Unlike other global crises, where we would typically expect financial bodies or the military to take the lead, we are relying on the global medical community -- including our own doctors and nurses -- to guide us through the current COVID-19 pandemic.
There are many important factors to consider in assessing the global medical community's ability to successfully do this, including its operational capability and decision-making structures and communication plans. But another essential element is whether citizens themselves trust these institutions.
Recently, at the annual Meridian Summit, I shared a number of Gallup insights into how people around the world perceive the medical community, based on research from Gallup's World Poll and the Wellcome Global Monitor.
(Video courtesy of the Meridian International Center)
Through its annual World Poll, Gallup has been tracking people's satisfaction with the availability of quality healthcare in more than 140 countries and areas for over a decade. Here's what we ask: "In the city or area where you live, are you satisfied or dissatisfied with the availability of quality healthcare?"
We have asked this question everywhere, every year since 2007. The global average over that period shows decent positive progress, with our highest numbers in 2018 and 2019. If there is a positive here, it is that the medical community was on strong footing before the pandemic hit. We do not have a global number to share yet for 2020 because our global fieldwork has been slowed by COVID-19, and it is still taking place.
However, we were able to get a measurement completed this year in the U.S. We can see that the U.S. typically scores higher than the global average, which is not entirely surprising. The most interesting part of the U.S. trend is the nine-percentage-point increase from 2019 to 2020. This measure was taken in the March-May time frame this year and may reflect a rally effect among Americans who were in the midst of the first surge of the virus.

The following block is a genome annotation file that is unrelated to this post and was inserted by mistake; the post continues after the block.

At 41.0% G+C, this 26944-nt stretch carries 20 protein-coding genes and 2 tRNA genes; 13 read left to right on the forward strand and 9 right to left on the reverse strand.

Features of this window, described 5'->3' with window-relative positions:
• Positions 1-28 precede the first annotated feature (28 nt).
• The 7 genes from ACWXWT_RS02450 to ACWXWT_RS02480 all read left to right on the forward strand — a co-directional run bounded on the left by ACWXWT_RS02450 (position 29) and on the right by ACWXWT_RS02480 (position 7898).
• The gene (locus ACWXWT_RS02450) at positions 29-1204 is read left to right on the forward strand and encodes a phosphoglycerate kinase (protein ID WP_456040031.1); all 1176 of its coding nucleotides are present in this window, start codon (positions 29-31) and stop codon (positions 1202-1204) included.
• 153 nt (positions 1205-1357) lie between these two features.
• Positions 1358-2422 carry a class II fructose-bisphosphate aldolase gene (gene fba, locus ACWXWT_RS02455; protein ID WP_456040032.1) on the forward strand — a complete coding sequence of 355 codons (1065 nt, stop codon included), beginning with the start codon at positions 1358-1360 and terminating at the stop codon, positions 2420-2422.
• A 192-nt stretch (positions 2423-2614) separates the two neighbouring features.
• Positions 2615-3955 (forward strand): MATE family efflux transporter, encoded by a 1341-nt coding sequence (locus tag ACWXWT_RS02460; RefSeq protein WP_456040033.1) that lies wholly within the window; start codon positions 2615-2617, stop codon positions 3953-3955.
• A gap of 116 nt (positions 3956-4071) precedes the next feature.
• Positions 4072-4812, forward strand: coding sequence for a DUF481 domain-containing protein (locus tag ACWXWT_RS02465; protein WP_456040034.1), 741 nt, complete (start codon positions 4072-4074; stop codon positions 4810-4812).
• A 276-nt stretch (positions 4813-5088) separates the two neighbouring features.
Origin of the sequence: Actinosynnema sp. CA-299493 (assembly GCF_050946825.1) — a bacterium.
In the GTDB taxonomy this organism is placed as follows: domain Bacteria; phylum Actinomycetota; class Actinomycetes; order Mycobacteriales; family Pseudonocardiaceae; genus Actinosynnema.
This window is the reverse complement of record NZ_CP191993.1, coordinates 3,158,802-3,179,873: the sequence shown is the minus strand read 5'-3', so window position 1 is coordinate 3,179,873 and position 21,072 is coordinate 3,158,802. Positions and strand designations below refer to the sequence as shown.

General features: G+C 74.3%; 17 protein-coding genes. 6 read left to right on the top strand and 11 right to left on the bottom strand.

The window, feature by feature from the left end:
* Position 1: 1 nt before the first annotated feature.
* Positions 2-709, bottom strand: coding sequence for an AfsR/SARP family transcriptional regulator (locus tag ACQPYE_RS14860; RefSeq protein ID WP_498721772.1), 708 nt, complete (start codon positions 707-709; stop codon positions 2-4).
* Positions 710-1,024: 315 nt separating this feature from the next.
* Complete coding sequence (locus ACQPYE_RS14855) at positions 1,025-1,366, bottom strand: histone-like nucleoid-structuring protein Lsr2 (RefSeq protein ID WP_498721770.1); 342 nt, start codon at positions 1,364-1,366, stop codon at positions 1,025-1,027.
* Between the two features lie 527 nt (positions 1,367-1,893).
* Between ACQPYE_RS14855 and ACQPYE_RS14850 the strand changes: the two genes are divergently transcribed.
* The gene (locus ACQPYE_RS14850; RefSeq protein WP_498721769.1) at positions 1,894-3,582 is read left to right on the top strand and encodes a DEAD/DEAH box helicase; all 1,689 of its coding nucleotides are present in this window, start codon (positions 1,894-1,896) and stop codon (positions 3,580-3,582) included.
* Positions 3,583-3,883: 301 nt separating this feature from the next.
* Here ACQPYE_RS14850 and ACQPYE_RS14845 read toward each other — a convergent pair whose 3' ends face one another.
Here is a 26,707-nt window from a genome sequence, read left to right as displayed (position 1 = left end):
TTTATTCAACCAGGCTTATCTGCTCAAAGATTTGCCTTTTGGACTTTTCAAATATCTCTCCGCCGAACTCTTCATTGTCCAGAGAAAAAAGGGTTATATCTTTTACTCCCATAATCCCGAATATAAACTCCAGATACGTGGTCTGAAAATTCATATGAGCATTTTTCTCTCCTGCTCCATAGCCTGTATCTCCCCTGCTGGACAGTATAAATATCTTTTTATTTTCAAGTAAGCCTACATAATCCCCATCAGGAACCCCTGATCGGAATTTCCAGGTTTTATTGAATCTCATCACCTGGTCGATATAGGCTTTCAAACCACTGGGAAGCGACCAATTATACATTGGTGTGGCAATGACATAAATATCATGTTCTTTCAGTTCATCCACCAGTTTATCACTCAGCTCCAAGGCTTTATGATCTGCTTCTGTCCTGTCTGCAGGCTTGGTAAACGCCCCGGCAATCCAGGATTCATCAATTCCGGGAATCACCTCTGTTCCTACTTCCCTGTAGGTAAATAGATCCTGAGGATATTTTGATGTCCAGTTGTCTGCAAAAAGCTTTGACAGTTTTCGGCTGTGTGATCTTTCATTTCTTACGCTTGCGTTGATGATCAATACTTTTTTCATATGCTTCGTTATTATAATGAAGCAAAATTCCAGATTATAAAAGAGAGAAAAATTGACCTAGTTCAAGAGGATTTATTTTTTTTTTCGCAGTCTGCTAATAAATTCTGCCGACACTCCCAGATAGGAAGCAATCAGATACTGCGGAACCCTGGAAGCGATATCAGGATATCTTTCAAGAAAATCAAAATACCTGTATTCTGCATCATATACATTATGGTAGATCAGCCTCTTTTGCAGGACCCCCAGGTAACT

Line graph. Trend in global and U.S. satisfaction with the availability of quality healthcare where people live since 2007. There was a nine-point increase in U.S. satisfaction in 2020, with 83% of Americans satisfied.
The other relevant data come from the Wellcome Global Monitor, which partners with Gallup to ask important questions related to the medical and scientific community through the World Poll. There are three key questions that the Wellcome Global Monitor asks that help us understand whom the world trusts for their medical information:
How much do you trust each of the following? Do you trust them a lot, some, not much or not at all? If you don't know, please just say so. How about doctors and nurses in this country?
In general, how much do you trust medical and health advice from medical workers, such as doctors and nurses, in this country? A lot, some, not much or not at all? If you don't know, please just say so.
In general, how much do you trust medical and health advice that the government of your country gives? A lot, some, not much or not at all? If you don't know, please just say so.
Overall, before the pandemic, people worldwide said they trust their nurses and doctors some or a lot, both generally and for medical advice. Americans were more confident than the global average on both of these measures. The same can't be said of their trust in the medical advice from the government, with 17% of Americans reporting a lot of trust.
This relatively lower level of trust is playing a significant role in how the U.S. federal government is able to lead through the global pandemic. It is also important to note that this measurement was taken in 2018, well before the COVID-19 pandemic. But it obviously serves as an important baseline.
|A lot||Some||Not much||Not at all||Don't know/Refused|
|Wellcome Global Monitor, 2018|
Finally, and again thanks to the Wellcome Global Monitor, we have a pre-COVID-19 baseline on how the world feels about vaccines. Globally, 79% of adults worldwide believed vaccines are safe. The percentage of Americans who felt the same was slightly lower at 72%. These data were captured in 2018, so obviously they are unrelated to any current events surrounding COVID-19.
Gallup also began asking Americans whether they would take the COVID-19 vaccine if one were to be approved by the Food and Drug Administration. In the initial measurement in July 2020, 66% responded positively to the question. As of the latest measurement, in September 2020, the number has declined to 50%. With questions about the efficacy of a not-yet-available COVID-19 vaccine and the potential limited cooperation rates of the American people, there is considerable work to do before a vaccine could be considered a viable path to defeating this virus.